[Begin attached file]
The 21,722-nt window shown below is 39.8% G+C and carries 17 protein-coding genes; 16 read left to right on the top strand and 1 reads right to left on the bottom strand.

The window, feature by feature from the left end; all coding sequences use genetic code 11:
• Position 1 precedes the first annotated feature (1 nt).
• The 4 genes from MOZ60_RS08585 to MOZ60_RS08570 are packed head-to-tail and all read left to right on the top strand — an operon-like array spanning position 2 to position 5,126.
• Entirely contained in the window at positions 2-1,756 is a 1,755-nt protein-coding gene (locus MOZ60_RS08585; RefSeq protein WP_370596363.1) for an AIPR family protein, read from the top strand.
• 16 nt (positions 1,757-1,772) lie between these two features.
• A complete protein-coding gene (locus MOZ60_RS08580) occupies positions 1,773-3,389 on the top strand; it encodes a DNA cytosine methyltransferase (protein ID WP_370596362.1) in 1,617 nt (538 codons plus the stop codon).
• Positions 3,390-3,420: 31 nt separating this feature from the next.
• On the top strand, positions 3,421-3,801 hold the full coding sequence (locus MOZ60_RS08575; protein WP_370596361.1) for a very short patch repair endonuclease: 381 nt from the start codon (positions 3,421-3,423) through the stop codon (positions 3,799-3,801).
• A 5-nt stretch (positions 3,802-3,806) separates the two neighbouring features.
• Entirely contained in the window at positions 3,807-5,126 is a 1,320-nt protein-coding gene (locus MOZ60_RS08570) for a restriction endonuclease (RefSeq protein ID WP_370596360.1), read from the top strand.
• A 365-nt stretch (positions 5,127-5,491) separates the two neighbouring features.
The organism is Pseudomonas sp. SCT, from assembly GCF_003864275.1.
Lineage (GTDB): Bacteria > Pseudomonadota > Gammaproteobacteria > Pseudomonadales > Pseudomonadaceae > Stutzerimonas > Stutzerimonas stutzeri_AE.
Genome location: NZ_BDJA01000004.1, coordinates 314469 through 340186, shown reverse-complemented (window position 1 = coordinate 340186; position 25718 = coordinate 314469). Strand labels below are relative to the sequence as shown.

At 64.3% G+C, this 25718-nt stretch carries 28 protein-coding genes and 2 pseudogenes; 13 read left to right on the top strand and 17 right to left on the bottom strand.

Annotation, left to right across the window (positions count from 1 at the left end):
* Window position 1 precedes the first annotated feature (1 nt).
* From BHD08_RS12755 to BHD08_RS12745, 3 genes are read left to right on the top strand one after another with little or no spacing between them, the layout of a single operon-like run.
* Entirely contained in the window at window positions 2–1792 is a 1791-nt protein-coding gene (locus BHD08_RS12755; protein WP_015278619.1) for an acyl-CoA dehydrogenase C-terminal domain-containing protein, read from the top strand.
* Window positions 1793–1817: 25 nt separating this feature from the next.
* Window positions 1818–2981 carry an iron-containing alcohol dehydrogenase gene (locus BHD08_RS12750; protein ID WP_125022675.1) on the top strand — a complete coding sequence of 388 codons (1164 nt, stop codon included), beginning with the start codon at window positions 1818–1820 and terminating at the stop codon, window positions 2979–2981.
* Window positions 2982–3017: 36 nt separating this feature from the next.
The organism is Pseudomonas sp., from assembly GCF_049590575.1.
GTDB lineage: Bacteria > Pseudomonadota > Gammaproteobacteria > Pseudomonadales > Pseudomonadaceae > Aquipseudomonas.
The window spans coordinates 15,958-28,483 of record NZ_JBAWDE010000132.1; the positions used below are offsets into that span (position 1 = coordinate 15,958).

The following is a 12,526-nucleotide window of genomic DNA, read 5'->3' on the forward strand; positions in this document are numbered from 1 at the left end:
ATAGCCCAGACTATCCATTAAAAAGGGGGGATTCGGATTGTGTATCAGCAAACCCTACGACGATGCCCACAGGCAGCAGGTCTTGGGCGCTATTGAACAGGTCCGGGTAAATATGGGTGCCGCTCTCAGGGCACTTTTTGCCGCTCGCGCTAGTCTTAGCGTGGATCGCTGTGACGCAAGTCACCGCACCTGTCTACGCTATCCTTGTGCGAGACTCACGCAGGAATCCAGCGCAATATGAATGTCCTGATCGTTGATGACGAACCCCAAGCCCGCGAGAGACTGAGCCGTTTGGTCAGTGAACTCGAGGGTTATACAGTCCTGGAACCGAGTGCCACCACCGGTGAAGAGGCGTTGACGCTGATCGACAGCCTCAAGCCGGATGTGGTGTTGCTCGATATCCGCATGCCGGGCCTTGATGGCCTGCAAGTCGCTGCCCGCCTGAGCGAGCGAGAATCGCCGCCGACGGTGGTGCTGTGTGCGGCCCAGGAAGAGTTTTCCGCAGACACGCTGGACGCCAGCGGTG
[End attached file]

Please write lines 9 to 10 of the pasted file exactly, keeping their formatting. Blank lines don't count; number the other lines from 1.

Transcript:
• On the top strand, positions 3,421-3,801 hold the full coding sequence (locus MOZ60_RS08575; protein WP_370596361.1) for a very short patch repair endonuclease: 381 nt from the start codon (positions 3,421-3,423) through the stop codon (positions 3,799-3,801).
• A 5-nt stretch (positions 3,802-3,806) separates the two neighbouring features.